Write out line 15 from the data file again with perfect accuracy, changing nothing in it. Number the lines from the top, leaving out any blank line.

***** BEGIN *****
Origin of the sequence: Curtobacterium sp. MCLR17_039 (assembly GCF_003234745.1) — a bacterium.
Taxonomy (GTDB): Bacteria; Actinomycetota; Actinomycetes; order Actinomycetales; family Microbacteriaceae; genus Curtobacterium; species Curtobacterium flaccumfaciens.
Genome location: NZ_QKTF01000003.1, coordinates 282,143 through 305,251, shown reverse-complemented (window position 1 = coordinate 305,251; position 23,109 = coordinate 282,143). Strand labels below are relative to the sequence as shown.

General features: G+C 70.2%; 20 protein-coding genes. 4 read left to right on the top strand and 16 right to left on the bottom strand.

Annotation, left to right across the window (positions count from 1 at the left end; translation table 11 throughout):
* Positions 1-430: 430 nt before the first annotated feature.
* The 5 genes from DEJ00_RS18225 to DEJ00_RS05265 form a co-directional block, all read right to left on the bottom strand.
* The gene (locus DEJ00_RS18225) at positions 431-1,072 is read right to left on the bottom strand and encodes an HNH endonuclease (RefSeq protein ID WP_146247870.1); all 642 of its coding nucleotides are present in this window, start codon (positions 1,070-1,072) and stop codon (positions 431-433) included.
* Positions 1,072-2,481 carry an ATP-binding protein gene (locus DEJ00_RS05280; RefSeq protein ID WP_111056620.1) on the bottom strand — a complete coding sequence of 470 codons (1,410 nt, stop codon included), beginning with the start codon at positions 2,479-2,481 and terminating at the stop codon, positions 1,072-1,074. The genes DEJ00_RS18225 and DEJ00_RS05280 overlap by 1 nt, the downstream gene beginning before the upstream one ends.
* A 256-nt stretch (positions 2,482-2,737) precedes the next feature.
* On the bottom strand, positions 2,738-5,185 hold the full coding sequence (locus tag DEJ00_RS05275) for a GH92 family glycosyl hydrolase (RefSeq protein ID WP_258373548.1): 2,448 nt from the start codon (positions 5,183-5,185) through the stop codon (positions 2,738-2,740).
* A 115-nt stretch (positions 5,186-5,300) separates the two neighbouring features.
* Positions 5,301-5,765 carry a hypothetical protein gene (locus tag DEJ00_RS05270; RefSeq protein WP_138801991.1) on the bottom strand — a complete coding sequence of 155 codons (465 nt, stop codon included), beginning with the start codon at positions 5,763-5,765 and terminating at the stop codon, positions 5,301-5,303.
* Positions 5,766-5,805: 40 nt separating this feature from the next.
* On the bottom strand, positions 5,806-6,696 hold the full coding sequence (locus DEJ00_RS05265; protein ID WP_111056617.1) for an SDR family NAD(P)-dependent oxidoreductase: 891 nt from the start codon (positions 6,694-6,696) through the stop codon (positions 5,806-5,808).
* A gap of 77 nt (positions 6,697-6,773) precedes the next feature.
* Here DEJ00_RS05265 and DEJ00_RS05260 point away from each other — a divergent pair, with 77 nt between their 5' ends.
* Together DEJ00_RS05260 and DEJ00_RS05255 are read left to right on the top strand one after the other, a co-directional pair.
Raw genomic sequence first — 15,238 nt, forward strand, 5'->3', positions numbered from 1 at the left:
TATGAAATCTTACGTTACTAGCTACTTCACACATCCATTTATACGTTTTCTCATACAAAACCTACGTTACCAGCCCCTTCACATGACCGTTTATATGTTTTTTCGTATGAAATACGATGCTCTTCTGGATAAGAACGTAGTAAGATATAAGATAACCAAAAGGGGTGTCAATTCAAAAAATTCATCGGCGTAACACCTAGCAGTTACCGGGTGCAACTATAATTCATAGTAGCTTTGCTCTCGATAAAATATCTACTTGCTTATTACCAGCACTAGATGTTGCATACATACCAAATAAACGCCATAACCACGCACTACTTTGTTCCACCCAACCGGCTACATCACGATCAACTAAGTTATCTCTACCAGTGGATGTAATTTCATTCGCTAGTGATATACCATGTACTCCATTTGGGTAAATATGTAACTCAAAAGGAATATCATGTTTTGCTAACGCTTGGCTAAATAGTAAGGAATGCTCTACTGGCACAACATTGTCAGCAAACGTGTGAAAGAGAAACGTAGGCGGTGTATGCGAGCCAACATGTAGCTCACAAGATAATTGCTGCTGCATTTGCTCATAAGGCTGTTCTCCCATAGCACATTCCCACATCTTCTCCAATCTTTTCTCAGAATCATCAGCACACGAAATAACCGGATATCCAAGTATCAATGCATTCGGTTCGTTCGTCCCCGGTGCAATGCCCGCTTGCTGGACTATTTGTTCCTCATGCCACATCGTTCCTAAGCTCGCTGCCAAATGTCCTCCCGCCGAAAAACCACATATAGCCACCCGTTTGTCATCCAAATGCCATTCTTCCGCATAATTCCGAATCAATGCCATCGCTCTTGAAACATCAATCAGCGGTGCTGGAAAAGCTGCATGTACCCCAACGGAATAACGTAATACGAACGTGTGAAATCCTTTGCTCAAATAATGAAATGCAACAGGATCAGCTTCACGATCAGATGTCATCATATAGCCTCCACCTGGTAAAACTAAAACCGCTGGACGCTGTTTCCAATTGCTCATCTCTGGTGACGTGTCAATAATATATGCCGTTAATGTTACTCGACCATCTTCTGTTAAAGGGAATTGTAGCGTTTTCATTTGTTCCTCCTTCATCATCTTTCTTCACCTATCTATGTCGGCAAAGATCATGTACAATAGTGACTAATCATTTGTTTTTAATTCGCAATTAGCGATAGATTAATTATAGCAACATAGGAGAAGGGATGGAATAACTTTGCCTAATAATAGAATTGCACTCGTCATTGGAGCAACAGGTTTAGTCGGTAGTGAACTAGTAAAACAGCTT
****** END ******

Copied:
* On the bottom strand, positions 5,806-6,696 hold the full coding sequence (locus DEJ00_RS05265; protein ID WP_111056617.1) for an SDR family NAD(P)-dependent oxidoreductase: 891 nt from the start codon (positions 6,694-6,696) through the stop codon (positions 5,806-5,808).